Before he officially started as athletic director at Tennessee, Dave Hart reached out to Arkansas athletic director Jeff Long to pick his brain about the process of merging two long-separated, male and female departments.
Like Hart is now, Long was tasked with merging the Razorbacks' two factions when he was hired to replace Frank Broyles in 2007. The complexities of bringing two departments under one roof certainly aren't lost on Hart, and he's made it clear that he was wide open to feedback.
Though it's unclear just how much Hart plans to take from Long's playbook, he appears to have borrowed at least one idea.
Earlier in the month, Hart and members of his tight-knit leadership team, the UT administrators who will guide the program through this complicated and important process, escaped from the office and retreated to an undisclosed location in the city. There, the groundwork was drawn up for what one, cohesive UT athletic department will stand for and how that plan will be executed during the two to three months after the holiday season.
"Our plans for what our priorities are going to be, what is our mission, what is our vision statement, what do our core values look like?" Hart said in an interview with the News Sentinel. "It doesn't do us any good just to put those on a piece of paper. Can we live them? Will people understand them? Will they know that this is who we are?
"It's important we know that, that we know where we're going, that our fanbase and alumni know where we're going and all of our coaches and student-athletes know that we are going to be student-athlete centered."
Six months after he started at Arkansas, Long took his key staff members 155 miles off campus to a resort atop Petit Jean Mountain, according to a
2008 ArkansasSports360.com article. Similarly to how Hart talks now about UT's future, Long called the meeting an "advance" because the future was all that mattered.
"Whether it is an athletic department or Fortune 500 company, organization and communication are the key to success," Long told the website. "We've created some new lines of communication. We've worked very hard to do that."
Throughout his first three months at UT, Hart opened up those lines of communication through a long series of one-on-one meetings with about 60 members of the athletic department. Lasting roughly an hour apiece, the meetings, which focused on similar talking points no matter who was on the other side of the table, provided Hart with a sense of what he could consider as the program's "strengths and weaknesses."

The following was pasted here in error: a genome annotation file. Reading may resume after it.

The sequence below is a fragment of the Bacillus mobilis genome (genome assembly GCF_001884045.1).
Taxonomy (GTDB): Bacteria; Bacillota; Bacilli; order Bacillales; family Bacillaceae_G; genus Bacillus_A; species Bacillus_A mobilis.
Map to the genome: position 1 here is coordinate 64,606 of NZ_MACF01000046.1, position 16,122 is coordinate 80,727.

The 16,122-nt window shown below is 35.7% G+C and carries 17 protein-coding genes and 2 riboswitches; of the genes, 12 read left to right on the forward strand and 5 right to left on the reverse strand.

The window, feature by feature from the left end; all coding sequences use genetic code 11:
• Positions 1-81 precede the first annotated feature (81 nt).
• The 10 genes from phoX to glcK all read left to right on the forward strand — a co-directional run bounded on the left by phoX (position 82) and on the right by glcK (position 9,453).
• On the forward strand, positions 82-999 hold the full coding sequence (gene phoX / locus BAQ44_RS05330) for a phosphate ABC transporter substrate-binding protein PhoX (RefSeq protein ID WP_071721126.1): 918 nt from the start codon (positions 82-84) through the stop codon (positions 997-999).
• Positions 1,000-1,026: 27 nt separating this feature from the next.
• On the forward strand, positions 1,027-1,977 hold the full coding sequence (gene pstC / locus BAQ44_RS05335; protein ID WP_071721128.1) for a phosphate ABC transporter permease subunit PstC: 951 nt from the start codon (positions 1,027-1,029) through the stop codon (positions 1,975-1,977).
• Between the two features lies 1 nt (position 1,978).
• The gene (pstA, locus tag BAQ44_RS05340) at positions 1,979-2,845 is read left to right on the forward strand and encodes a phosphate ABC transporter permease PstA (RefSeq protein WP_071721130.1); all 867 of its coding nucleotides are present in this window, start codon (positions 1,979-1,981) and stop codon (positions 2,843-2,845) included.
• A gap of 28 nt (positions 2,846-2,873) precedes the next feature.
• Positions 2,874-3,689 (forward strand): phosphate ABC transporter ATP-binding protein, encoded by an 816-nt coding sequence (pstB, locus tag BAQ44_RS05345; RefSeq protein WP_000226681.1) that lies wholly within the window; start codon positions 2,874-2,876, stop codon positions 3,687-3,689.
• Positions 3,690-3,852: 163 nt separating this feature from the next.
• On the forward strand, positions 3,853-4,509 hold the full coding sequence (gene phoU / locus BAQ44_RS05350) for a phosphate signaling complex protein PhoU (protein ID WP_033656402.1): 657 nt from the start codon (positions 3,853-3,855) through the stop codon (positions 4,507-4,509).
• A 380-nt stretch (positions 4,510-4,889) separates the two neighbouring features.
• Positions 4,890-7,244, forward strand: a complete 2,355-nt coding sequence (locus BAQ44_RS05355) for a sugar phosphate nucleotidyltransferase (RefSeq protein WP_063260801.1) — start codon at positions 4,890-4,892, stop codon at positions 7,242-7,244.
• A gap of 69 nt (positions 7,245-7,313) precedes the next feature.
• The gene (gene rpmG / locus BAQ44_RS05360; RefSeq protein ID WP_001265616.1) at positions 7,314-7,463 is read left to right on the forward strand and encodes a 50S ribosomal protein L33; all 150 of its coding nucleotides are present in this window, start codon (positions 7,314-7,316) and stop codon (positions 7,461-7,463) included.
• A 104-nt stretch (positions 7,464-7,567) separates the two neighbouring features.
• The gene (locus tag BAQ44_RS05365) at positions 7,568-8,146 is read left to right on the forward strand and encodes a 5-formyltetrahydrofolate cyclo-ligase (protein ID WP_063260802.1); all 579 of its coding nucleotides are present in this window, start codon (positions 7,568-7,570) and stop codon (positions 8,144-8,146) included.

"I got to know people, they had an opportunity to get to know me," Hart said. "It really helped me gauge whether I was missing the mark or on the mark with what my eyes were seeing.
"It was very, very productive and beneficial."
Asked if there was the potential for consolidating the number of employees in the $100 million athletic department, Hart said, "we're looking at all of that because you have to." No dramatic turnover came out of Long's reorganization at Arkansas, but there were plenty of title changes.
At UT, Hart will see longtime women's athletic director Joan Cronan shift into her new position as a senior adviser to Hart and chancellor Jimmy Cheek in July 2012. Hart is still in the process of naming a replacement to Cronan, but it's clear the responsibilities of the position will differ. Whomever it is will join senior administrators Chris Fuller, David Blackburn and newly hired Jon Gilbert and Mike Ward — both of whom worked with Hart at Alabama — as members of Hart's leadership team.
The only employee known to be on his or her way out from UT is longtime media relations director Bud Ford. The 45-year veteran had planned to retire at the end of the year and assume a role as the department's part-time historian, but that position has since been eliminated.
"We were separate programs for so very long," Hart said. "We have a lot of duplication as you might imagine, so we have to assess that and say 'OK, we want to be one program.' "
The goal of "comprehensive excellence" won't be lost when the merger is completed, Hart said. "Erosion," he said, is not an option.
"I think one artificial fear might be, if we're going to be one program ultimately, will that take away from our level of achievement and success in women's athletics?" Hart asked. "Absolutely not. It will strengthen it. We won't allow erosion to take place, we won't allow a lesser priority on the total program.
"I think we have some exciting opportunities in that arena as well and that's what we'll spend the next two or three months working toward bringing that to conclusion."